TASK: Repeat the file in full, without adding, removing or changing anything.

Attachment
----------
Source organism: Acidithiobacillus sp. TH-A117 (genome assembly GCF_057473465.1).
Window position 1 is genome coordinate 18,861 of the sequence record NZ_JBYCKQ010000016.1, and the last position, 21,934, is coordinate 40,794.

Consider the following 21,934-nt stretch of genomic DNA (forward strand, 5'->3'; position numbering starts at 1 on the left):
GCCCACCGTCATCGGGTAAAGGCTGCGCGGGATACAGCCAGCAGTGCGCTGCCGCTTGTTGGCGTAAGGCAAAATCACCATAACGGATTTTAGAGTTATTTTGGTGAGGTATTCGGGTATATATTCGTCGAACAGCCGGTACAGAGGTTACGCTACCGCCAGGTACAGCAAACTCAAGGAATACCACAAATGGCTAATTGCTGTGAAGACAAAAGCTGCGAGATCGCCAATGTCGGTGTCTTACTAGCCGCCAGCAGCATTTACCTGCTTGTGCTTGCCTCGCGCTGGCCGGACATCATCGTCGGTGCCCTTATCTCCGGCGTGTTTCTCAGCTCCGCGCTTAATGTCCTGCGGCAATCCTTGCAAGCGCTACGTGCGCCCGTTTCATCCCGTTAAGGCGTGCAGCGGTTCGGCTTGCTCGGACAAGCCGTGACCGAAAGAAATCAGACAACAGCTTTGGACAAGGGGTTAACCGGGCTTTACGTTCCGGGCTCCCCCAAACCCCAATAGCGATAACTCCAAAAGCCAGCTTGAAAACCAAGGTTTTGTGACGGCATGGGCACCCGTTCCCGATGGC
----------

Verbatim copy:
Source organism: Acidithiobacillus sp. TH-A117 (genome assembly GCF_057473465.1).
Window position 1 is genome coordinate 18,861 of the sequence record NZ_JBYCKQ010000016.1, and the last position, 21,934, is coordinate 40,794.

Consider the following 21,934-nt stretch of genomic DNA (forward strand, 5'->3'; position numbering starts at 1 on the left):
GCCCACCGTCATCGGGTAAAGGCTGCGCGGGATACAGCCAGCAGTGCGCTGCCGCTTGTTGGCGTAAGGCAAAATCACCATAACGGATTTTAGAGTTATTTTGGTGAGGTATTCGGGTATATATTCGTCGAACAGCCGGTACAGAGGTTACGCTACCGCCAGGTACAGCAAACTCAAGGAATACCACAAATGGCTAATTGCTGTGAAGACAAAAGCTGCGAGATCGCCAATGTCGGTGTCTTACTAGCCGCCAGCAGCATTTACCTGCTTGTGCTTGCCTCGCGCTGGCCGGACATCATCGTCGGTGCCCTTATCTCCGGCGTGTTTCTCAGCTCCGCGCTTAATGTCCTGCGGCAATCCTTGCAAGCGCTACGTGCGCCCGTTTCATCCCGTTAAGGCGTGCAGCGGTTCGGCTTGCTCGGACAAGCCGTGACCGAAAGAAATCAGACAACAGCTTTGGACAAGGGGTTAACCGGGCTTTACGTTCCGGGCTCCCCCAAACCCCAATAGCGATAACTCCAAAAGCCAGCTTGAAAACCAAGGTTTTGTGACGGCATGGGCACCCGTTCCCGATGGC